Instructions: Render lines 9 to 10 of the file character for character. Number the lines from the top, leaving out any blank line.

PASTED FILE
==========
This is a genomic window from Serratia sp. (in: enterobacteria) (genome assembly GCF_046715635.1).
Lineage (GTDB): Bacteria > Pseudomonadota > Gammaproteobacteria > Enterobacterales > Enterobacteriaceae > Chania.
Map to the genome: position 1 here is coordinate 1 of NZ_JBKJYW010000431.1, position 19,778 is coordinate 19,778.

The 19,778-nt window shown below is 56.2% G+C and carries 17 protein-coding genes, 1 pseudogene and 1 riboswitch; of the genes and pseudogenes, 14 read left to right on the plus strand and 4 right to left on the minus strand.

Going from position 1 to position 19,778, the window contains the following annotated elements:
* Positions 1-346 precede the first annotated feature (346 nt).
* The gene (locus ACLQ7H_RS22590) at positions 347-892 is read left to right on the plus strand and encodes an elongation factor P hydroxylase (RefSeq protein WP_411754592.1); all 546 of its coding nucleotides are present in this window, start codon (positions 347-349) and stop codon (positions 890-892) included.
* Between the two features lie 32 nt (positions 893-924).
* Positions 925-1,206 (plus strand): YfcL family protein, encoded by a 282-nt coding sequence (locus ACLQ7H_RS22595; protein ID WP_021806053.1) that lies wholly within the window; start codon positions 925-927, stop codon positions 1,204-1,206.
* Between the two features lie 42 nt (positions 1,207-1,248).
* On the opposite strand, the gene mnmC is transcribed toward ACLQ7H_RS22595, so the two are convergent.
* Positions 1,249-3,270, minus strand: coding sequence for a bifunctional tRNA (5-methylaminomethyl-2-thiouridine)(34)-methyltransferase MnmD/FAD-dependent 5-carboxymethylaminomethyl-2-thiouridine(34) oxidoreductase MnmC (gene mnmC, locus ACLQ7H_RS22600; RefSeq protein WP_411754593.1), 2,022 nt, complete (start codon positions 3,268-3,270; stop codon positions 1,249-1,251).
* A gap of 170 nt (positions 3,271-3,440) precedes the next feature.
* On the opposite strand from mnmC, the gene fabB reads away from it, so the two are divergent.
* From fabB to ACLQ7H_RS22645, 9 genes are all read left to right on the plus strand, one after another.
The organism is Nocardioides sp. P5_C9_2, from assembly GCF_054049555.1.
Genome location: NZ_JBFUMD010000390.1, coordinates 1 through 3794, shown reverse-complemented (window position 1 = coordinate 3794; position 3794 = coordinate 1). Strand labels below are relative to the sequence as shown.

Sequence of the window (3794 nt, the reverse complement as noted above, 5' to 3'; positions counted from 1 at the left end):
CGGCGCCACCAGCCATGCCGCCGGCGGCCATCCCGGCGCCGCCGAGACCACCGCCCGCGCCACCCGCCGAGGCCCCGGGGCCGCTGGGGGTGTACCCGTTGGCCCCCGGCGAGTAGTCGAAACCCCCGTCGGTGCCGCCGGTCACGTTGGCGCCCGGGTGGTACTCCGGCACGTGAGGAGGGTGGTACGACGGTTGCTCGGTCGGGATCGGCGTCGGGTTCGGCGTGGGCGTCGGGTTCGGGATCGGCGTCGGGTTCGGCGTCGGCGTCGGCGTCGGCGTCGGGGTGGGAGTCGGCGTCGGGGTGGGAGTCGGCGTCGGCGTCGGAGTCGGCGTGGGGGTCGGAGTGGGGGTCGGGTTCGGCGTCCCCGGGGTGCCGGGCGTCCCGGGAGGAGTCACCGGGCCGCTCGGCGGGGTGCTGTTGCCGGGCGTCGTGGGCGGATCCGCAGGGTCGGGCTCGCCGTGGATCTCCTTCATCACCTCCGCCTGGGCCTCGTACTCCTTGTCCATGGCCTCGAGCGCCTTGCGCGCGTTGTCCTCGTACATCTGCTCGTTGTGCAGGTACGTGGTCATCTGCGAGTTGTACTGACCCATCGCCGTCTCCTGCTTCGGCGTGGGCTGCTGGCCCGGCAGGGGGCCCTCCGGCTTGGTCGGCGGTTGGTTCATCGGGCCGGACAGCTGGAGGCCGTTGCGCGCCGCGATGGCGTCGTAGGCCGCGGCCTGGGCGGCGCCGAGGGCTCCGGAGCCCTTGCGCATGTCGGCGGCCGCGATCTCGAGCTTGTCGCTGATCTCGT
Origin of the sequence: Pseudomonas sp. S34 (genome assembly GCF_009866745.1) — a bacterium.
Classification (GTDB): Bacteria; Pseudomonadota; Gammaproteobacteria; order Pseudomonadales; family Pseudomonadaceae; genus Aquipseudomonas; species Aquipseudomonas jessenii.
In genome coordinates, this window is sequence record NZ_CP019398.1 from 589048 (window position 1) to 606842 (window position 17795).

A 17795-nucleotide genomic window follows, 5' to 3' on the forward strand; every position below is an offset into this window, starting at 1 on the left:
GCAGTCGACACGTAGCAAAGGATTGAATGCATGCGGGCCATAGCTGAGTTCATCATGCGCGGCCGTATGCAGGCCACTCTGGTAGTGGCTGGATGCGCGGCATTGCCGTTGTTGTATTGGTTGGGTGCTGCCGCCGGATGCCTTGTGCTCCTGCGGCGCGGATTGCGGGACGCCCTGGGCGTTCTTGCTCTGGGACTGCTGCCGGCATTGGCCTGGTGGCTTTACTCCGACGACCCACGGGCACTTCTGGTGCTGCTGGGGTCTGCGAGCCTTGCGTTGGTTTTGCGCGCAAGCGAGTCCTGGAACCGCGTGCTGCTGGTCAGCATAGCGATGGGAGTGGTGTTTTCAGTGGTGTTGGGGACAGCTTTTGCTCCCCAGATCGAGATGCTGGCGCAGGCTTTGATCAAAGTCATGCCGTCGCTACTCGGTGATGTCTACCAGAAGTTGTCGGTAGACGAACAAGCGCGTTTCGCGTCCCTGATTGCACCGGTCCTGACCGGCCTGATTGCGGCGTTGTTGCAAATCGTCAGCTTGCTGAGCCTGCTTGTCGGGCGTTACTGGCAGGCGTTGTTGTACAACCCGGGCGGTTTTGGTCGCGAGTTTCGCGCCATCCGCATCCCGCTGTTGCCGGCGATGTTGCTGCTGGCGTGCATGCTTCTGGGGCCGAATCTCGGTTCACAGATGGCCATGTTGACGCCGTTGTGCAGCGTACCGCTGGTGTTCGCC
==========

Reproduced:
* Positions 925-1,206 (plus strand): YfcL family protein, encoded by a 282-nt coding sequence (locus ACLQ7H_RS22595; protein ID WP_021806053.1) that lies wholly within the window; start codon positions 925-927, stop codon positions 1,204-1,206.
* Between the two features lie 42 nt (positions 1,207-1,248).